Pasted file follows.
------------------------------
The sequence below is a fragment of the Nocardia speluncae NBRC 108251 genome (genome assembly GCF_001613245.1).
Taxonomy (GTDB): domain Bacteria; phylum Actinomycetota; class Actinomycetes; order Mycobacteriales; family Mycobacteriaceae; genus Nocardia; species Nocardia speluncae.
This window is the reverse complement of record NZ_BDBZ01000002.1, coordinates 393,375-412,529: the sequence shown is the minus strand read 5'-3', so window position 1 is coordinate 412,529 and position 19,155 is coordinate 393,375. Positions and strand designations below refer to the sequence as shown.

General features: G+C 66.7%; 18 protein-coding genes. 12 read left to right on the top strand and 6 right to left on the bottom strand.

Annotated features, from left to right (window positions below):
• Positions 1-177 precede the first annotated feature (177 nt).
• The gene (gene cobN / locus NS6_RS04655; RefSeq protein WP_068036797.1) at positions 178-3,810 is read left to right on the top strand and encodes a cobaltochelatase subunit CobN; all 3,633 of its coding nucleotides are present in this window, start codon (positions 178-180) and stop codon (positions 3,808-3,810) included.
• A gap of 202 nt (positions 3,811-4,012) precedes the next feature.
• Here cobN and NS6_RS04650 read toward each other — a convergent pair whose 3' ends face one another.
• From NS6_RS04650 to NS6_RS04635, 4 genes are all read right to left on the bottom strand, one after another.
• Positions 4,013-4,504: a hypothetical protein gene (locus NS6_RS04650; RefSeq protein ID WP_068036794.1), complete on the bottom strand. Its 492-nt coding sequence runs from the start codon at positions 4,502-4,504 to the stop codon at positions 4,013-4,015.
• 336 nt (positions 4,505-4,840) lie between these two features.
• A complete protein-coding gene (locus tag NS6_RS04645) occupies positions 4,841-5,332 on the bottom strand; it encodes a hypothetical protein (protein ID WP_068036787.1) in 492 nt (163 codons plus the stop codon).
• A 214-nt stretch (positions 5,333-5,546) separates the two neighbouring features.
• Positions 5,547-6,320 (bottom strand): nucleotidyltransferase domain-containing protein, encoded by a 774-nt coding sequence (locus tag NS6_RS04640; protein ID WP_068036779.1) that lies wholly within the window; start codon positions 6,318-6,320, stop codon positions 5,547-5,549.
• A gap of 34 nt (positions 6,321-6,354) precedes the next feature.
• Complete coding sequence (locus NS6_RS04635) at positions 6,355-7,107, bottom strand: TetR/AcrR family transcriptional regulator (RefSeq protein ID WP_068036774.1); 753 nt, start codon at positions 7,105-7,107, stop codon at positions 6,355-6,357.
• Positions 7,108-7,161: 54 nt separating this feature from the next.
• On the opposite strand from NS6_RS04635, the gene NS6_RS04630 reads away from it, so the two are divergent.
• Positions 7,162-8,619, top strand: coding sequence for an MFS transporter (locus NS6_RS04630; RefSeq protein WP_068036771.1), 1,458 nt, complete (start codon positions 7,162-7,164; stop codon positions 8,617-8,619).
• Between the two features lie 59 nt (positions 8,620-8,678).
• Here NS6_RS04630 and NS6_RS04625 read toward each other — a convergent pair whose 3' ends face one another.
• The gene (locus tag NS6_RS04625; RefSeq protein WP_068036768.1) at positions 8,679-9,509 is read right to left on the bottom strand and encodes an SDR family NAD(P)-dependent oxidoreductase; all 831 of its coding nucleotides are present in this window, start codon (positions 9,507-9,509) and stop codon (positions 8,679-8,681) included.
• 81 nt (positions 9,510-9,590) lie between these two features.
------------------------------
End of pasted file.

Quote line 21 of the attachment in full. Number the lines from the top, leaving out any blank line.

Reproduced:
• Between the two features lie 59 nt (positions 8,620-8,678).